Back From the Brink in Spain

Big news from Europe today: the ruling conservative People’s Party in Spain abruptly backed off efforts to implement a ban on abortions (with exceptions for rape, incest and the mother’s physical and mental health) it had campaigned on in 2011. Here’s a quick overview from The Guardian‘s Ashifa Kassam:

The Spanish government has abandoned its plans to tighten the country’s liberal abortion laws, ending months of speculation and prompting the resignation of the justice minister charged with enacting some of the toughest legislation on the issue in Europe.

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“As president of the government, I have taken the most sensible decision,” the country’s prime minister, Mariano Rajoy, told reporters at a conference in Madrid, saying that his government had failed to reach a consensus on the issue.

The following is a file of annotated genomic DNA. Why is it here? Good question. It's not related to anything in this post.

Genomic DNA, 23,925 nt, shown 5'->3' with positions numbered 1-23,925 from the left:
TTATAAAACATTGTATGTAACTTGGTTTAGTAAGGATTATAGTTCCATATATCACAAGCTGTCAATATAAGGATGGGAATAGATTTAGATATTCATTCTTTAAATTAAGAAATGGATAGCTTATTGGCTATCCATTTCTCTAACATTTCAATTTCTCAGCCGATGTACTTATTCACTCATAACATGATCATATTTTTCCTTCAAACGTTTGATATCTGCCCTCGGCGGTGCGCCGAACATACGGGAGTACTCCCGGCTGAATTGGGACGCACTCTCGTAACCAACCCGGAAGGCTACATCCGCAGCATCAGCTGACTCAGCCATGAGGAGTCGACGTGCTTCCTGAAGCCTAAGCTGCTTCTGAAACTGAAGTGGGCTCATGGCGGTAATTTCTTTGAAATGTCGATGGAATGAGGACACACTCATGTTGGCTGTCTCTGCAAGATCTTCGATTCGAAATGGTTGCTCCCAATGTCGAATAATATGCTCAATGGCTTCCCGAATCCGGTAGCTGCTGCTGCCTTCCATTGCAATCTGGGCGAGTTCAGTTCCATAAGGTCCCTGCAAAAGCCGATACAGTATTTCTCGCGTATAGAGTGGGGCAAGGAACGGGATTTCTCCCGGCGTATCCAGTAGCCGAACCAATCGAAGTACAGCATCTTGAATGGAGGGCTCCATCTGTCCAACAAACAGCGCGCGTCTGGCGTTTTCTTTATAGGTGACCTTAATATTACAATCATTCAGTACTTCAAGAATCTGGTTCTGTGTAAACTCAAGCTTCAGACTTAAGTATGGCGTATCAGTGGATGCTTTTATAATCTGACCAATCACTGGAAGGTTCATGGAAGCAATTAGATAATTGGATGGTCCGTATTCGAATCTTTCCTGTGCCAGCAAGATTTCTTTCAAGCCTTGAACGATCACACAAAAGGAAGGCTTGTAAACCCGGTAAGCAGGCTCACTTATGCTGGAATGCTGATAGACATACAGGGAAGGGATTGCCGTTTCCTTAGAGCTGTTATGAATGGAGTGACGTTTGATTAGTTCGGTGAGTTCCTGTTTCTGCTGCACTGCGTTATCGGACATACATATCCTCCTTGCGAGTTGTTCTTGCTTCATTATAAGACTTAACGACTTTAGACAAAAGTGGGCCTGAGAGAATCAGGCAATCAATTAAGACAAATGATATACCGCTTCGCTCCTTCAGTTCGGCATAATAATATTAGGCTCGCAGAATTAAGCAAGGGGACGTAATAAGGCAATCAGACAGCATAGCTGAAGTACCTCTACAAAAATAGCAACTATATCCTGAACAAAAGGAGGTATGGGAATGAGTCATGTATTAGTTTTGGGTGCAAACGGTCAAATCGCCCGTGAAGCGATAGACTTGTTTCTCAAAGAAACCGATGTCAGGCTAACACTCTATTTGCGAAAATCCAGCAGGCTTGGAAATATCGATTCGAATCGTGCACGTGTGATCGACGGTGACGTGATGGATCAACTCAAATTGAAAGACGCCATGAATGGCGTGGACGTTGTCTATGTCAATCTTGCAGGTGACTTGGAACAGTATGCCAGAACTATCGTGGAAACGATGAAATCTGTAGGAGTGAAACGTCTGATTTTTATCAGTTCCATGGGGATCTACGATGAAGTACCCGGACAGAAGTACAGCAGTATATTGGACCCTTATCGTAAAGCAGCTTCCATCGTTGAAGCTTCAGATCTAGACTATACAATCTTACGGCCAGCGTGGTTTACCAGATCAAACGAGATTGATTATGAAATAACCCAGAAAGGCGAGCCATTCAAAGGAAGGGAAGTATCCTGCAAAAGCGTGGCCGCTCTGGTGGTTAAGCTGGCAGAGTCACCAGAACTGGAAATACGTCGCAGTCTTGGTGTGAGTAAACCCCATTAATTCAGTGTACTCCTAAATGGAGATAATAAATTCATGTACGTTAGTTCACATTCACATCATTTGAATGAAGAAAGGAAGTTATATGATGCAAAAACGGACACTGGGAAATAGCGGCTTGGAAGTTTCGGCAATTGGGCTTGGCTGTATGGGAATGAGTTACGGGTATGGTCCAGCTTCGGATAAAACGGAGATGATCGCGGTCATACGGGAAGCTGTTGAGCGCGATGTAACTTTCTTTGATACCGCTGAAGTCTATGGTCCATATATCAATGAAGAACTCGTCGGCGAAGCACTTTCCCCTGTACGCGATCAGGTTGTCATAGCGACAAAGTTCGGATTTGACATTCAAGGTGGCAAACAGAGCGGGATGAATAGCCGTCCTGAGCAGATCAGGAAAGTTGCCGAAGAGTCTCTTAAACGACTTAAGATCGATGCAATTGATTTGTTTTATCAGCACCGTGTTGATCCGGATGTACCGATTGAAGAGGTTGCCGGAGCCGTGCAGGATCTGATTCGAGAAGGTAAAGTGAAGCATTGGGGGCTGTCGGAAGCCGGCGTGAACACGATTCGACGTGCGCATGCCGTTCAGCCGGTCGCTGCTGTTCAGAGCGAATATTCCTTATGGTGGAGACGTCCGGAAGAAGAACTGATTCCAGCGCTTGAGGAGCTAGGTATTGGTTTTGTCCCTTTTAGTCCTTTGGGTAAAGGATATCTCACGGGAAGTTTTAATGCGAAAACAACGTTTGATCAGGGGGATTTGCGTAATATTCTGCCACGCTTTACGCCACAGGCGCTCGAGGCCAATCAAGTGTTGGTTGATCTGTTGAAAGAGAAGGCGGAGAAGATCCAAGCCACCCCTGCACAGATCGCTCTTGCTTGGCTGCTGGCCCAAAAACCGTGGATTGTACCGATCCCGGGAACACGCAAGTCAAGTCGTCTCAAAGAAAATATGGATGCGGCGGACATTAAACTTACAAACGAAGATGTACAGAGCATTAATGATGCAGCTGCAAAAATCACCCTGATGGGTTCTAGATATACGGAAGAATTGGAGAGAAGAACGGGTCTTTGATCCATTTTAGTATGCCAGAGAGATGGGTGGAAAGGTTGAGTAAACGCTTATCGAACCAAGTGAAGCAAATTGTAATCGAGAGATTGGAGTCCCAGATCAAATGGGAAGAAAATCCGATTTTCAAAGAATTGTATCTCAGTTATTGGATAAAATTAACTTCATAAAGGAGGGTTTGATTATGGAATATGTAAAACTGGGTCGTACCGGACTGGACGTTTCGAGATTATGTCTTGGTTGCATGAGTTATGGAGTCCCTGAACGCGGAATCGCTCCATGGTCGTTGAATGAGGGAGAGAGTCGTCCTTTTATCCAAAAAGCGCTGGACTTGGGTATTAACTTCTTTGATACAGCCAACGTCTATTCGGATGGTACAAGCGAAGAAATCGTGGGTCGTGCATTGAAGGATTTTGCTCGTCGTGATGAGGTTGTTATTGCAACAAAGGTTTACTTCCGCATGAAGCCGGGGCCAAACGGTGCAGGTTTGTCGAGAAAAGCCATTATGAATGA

“We can’t have a law that will be changed when another government comes in.”

Huh. Sounds like an ever-ready excuse for junking any controversial proposal, doesn’t it?

But Rajoy was dealing with highly adverse polls (showing 70% to 80% opposition to the new law) and heavily attended protests rallies as well. And it was clear that although PP had campaigned on much stricter abortion laws, it won office in 2011 basically because of massive unhappiness with the Spanish Socialist government’s handling of austerity demands from the EU.

As a face-saving manuever, the PP will apparently now propose a parental consent requirement for abortions by minors. But it’s suffered a blow that Republicans in this country ought to ponder, tied as they are to a tougher version (with no mental health exceptions) of the law that backfired in Spain.

Ed Kilgore

Ed Kilgore, a Monthly contributing editor, is a columnist for the Daily Intelligencer, New York magazine’s politics blog, and the managing editor for the Democratic Strategist.